A Book Review: Written Portraits of Dutch Migrant Priests in Australia

The book Geschreven portretten van Nederlandse emigrantenpriesters in Australië, translates to Written portraits of Dutch migrant priests in Australia in English. It was edited and adapted by J.W.P. Elferink from the original manuscripts of Theo van der Meel, a Dutch priest who emigrated to Australia in 1952 and served as a chaplain for Dutch migrants.

The book was published in 1994 by the Katholieke Vereniging van Ouders en Familieleden van Geëmigreerden (Catholic Association of Parents and Relatives of Emigrants) in Zoetermeer, the Netherlands. It has 304 pages and an ISBN of 90-9007178-0.

The book contains biographical sketches of 28 Dutch priests who worked as missionaries or migrant chaplains in various parts of Australia, such as Victoria, New South Wales, Queensland, Western Australia, and Tasmania. The sketches are based on interviews, letters, diaries, and other documents that the priests themselves wrote or provided.

The book also includes an introduction by Elferink, a foreword by Bishop J. de Kok of Utrecht, a preface by Archbishop F. Carroll of Canberra and Goulburn, and an epilogue by Bishop P. Murphy of Maitland-Newcastle.

The book is written in Dutch and is intended for a Dutch audience, especially those who have relatives or friends who emigrated to Australia as priests or lay people. However, it can also be of interest to anyone who wants to learn more about the history and culture of Dutch migration to Australia and the role of the Catholic Church in it.

The book offers a unique and personal perspective on the challenges and joys of being a Dutch priest in Australia. It shows how the priests adapted to a new environment, learned a new language, faced cultural differences, dealt with loneliness and isolation, established relationships with local communities, and contributed to the spiritual and social welfare of their fellow migrants.

The book also reveals how the priests experienced major historical events, such as World War II, Indonesian independence, Vatican II, and multiculturalism. It shows how they witnessed the changes and developments in both their homeland and their host country over several decades.

Theo van der Meel

Theo van der Meel was born in 1927 in the Netherlands. He was a Catholic priest who emigrated to Australia in 1952 and served as a chaplain for Dutch migrants. He was a popular and respected figure in the Dutch community in Australia, and he was known for his compassion and his commitment to helping others. He died in 1993 at the age of 66.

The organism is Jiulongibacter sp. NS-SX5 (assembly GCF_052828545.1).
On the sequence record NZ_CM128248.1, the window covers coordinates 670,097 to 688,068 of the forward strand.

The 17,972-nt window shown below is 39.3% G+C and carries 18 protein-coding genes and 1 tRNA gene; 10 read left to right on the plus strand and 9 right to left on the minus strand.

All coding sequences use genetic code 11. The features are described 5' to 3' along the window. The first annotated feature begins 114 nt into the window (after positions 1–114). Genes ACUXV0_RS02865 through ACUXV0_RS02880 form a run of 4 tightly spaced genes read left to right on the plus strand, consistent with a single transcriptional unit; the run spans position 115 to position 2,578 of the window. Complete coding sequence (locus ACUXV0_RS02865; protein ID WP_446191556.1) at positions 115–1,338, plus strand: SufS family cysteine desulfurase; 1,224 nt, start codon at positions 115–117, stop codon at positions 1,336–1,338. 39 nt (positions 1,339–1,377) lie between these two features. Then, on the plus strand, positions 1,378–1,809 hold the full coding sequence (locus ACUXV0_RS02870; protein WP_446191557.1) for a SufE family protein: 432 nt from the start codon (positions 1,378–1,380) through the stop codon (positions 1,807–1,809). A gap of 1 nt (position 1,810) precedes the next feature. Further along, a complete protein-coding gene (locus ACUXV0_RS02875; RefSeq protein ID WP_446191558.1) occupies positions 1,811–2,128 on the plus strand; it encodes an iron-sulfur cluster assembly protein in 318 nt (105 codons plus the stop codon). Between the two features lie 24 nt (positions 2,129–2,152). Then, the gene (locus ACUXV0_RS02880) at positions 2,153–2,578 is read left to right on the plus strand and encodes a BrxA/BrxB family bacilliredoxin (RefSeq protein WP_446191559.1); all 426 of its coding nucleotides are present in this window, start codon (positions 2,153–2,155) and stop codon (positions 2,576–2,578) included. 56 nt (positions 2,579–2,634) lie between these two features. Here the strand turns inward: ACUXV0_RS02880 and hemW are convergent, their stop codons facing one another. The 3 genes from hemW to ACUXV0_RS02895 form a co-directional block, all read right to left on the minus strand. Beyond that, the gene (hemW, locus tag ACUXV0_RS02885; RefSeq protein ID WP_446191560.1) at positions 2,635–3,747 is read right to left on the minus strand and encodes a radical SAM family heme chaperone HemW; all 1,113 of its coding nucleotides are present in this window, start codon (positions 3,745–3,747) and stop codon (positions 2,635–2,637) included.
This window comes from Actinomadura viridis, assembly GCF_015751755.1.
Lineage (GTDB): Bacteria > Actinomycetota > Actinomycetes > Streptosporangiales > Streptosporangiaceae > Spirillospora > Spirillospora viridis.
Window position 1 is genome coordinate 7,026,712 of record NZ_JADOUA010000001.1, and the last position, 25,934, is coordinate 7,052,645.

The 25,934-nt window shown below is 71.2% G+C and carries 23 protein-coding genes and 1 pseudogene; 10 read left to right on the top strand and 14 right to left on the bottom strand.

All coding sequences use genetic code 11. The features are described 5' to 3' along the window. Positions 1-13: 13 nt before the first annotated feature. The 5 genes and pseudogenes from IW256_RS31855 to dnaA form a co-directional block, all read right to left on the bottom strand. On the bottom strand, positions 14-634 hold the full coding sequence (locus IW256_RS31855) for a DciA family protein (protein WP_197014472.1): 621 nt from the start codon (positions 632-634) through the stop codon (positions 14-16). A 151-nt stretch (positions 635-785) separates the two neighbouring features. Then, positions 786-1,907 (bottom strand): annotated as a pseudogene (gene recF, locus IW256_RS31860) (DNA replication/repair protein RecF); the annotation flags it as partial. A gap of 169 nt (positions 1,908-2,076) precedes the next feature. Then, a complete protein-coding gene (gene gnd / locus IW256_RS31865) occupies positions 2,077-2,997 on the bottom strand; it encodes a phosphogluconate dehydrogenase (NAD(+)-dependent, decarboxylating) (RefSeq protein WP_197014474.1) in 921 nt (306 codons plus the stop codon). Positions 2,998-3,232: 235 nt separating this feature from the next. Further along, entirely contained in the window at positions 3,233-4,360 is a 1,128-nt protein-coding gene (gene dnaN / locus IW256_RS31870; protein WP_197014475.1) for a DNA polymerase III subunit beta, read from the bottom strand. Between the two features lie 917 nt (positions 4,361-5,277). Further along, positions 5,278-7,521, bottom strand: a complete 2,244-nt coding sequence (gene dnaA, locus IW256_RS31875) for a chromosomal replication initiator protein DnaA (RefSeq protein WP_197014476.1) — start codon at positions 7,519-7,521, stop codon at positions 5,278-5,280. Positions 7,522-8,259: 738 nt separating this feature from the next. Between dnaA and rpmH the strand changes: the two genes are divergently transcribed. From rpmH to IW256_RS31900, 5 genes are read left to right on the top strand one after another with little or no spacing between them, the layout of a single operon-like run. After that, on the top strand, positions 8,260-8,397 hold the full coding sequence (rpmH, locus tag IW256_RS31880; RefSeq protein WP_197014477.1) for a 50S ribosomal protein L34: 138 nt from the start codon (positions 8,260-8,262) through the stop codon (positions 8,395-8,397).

Here are some additional details about Theo van der Meel’s life and work:

  • He was ordained a priest in 1950.
  • He served as a chaplain for Dutch migrants in Australia from 1952 to 1993.
  • He was a founding member of the Dutch Catholic Welfare Society in Australia.
  • He was awarded the Order of Australia in 1988 for his services to the Dutch community.

Theo van der Meel was a kind and compassionate man who dedicated his life to helping others. He will be remembered for his work with Dutch migrants in Australia and for his commitment to social justice.

J.W.P. Elferink

J.W.P. Elferink is a Dutch linguist and researcher who specialises in the study of Dutch as an immigrant language. He has published several books and articles on this topic, such as Dutch Overseas: Studies in Maintenance and Loss of Dutch as an Immigrant Language (1997) and The Dutch Language in Britain (1550-1702): A Social History of the Use of Dutch in Early Modern Britain (2015).

J.W.P. Elferink is also interested in the history and culture of Dutch migration to Australia. He edited and adapted as mentioned above, the book Geschreven portretten van Nederlandse emigrantenpriesters in Australië (1994).

J.W.P. Elferink is currently (2023) a senior researcher at the Meertens Institute, a research center for the study of language variation and culture in the Netherlands. He is also affiliated with the University of Amsterdam and the Royal Netherlands Academy of Arts and Sciences.

See also:

Catholic Dutch Migrant Association (CDMA) 

Three Dutch Priests in South Australia